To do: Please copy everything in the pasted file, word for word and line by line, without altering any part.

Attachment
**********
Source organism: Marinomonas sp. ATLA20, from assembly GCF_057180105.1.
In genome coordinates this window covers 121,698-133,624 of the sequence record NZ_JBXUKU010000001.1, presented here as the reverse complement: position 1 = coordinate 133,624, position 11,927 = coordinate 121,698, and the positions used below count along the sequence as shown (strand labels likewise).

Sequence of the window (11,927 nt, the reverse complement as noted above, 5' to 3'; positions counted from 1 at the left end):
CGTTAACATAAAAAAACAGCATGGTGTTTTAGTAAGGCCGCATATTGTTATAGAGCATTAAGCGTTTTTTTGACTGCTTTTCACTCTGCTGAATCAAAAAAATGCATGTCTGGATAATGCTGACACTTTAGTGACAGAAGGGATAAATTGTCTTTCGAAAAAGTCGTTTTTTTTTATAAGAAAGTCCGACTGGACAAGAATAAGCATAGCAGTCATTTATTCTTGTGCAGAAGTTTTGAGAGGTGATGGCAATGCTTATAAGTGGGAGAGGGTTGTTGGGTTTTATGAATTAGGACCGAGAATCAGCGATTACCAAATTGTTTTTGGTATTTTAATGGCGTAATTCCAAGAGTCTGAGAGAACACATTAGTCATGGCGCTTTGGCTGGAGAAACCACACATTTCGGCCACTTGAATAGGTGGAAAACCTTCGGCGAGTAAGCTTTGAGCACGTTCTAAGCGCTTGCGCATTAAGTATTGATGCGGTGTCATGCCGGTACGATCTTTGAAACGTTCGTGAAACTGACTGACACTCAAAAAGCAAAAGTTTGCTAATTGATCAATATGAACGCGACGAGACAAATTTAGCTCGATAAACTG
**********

Source organism: Marinomonas sp. ATLA20, from assembly GCF_057180105.1.
In genome coordinates this window covers 121,698-133,624 of the sequence record NZ_JBXUKU010000001.1, presented here as the reverse complement: position 1 = coordinate 133,624, position 11,927 = coordinate 121,698, and the positions used below count along the sequence as shown (strand labels likewise).

Sequence of the window (11,927 nt, the reverse complement as noted above, 5' to 3'; positions counted from 1 at the left end):
CGTTAACATAAAAAAACAGCATGGTGTTTTAGTAAGGCCGCATATTGTTATAGAGCATTAAGCGTTTTTTTGACTGCTTTTCACTCTGCTGAATCAAAAAAATGCATGTCTGGATAATGCTGACACTTTAGTGACAGAAGGGATAAATTGTCTTTCGAAAAAGTCGTTTTTTTTTATAAGAAAGTCCGACTGGACAAGAATAAGCATAGCAGTCATTTATTCTTGTGCAGAAGTTTTGAGAGGTGATGGCAATGCTTATAAGTGGGAGAGGGTTGTTGGGTTTTATGAATTAGGACCGAGAATCAGCGATTACCAAATTGTTTTTGGTATTTTAATGGCGTAATTCCAAGAGTCTGAGAGAACACATTAGTCATGGCGCTTTGGCTGGAGAAACCACACATTTCGGCCACTTGAATAGGTGGAAAACCTTCGGCGAGTAAGCTTTGAGCACGTTCTAAGCGCTTGCGCATTAAGTATTGATGCGGTGTCATGCCGGTACGATCTTTGAAACGTTCGTGAAACTGACTGACACTCAAAAAGCAAAAGTTTGCTAATTGATCAATATGAACGCGACGAGACAAATTTAGCTCGATAAACTG